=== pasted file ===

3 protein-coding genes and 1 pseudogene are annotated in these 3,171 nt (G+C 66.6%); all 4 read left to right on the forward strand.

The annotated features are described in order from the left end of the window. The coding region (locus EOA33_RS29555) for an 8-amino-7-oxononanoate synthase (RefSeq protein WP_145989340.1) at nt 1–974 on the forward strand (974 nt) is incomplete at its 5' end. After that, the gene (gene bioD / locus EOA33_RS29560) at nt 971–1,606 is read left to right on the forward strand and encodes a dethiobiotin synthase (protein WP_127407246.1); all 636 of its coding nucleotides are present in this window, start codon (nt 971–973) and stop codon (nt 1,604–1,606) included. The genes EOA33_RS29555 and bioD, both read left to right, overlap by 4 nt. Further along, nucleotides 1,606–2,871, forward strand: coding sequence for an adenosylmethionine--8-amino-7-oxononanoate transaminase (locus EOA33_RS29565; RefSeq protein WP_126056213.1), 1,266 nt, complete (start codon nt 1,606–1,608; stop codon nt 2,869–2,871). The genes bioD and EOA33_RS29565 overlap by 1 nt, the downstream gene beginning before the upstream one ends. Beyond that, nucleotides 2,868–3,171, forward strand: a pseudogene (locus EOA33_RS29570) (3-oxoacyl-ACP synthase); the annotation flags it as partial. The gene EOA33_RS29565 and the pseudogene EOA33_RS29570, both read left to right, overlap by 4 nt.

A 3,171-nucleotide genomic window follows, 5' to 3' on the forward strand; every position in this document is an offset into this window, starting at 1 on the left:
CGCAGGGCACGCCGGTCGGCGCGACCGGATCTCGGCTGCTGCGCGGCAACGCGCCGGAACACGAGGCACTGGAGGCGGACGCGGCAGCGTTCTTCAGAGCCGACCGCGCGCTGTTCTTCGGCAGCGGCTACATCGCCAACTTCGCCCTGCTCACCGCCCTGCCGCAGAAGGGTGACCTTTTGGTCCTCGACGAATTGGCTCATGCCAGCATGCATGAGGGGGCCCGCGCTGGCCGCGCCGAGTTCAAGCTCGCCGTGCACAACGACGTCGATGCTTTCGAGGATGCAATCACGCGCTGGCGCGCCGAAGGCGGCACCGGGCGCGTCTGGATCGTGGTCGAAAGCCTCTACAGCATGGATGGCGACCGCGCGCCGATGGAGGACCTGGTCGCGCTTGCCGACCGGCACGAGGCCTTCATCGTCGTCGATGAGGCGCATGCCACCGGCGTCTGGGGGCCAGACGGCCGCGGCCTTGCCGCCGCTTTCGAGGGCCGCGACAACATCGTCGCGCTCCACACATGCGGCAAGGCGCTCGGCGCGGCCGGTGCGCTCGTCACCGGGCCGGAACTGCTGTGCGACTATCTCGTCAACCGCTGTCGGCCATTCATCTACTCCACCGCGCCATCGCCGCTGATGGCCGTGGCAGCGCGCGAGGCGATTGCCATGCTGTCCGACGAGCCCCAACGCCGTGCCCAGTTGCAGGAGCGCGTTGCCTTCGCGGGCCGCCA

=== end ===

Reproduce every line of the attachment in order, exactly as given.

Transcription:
3 protein-coding genes and 1 pseudogene are annotated in these 3,171 nt (G+C 66.6%); all 4 read left to right on the forward strand.

The annotated features are described in order from the left end of the window. The coding region (locus EOA33_RS29555) for an 8-amino-7-oxononanoate synthase (RefSeq protein WP_145989340.1) at nt 1–974 on the forward strand (974 nt) is incomplete at its 5' end. After that, the gene (gene bioD / locus EOA33_RS29560) at nt 971–1,606 is read left to right on the forward strand and encodes a dethiobiotin synthase (protein WP_127407246.1); all 636 of its coding nucleotides are present in this window, start codon (nt 971–973) and stop codon (nt 1,604–1,606) included. The genes EOA33_RS29555 and bioD, both read left to right, overlap by 4 nt. Further along, nucleotides 1,606–2,871, forward strand: coding sequence for an adenosylmethionine--8-amino-7-oxononanoate transaminase (locus EOA33_RS29565; RefSeq protein WP_126056213.1), 1,266 nt, complete (start codon nt 1,606–1,608; stop codon nt 2,869–2,871). The genes bioD and EOA33_RS29565 overlap by 1 nt, the downstream gene beginning before the upstream one ends. Beyond that, nucleotides 2,868–3,171, forward strand: a pseudogene (locus EOA33_RS29570) (3-oxoacyl-ACP synthase); the annotation flags it as partial. The gene EOA33_RS29565 and the pseudogene EOA33_RS29570, both read left to right, overlap by 4 nt.

A 3,171-nucleotide genomic window follows, 5' to 3' on the forward strand; every position in this document is an offset into this window, starting at 1 on the left:
CGCAGGGCACGCCGGTCGGCGCGACCGGATCTCGGCTGCTGCGCGGCAACGCGCCGGAACACGAGGCACTGGAGGCGGACGCGGCAGCGTTCTTCAGAGCCGACCGCGCGCTGTTCTTCGGCAGCGGCTACATCGCCAACTTCGCCCTGCTCACCGCCCTGCCGCAGAAGGGTGACCTTTTGGTCCTCGACGAATTGGCTCATGCCAGCATGCATGAGGGGGCCCGCGCTGGCCGCGCCGAGTTCAAGCTCGCCGTGCACAACGACGTCGATGCTTTCGAGGATGCAATCACGCGCTGGCGCGCCGAAGGCGGCACCGGGCGCGTCTGGATCGTGGTCGAAAGCCTCTACAGCATGGATGGCGACCGCGCGCCGATGGAGGACCTGGTCGCGCTTGCCGACCGGCACGAGGCCTTCATCGTCGTCGATGAGGCGCATGCCACCGGCGTCTGGGGGCCAGACGGCCGCGGCCTTGCCGCCGCTTTCGAGGGCCGCGACAACATCGTCGCGCTCCACACATGCGGCAAGGCGCTCGGCGCGGCCGGTGCGCTCGTCACCGGGCCGGAACTGCTGTGCGACTATCTCGTCAACCGCTGTCGGCCATTCATCTACTCCACCGCGCCATCGCCGCTGATGGCCGTGGCAGCGCGCGAGGCGATTGCCATGCTGTCCGACGAGCCCCAACGCCGTGCCCAGTTGCAGGAGCGCGTTGCCTTCGCGGGCCGCCA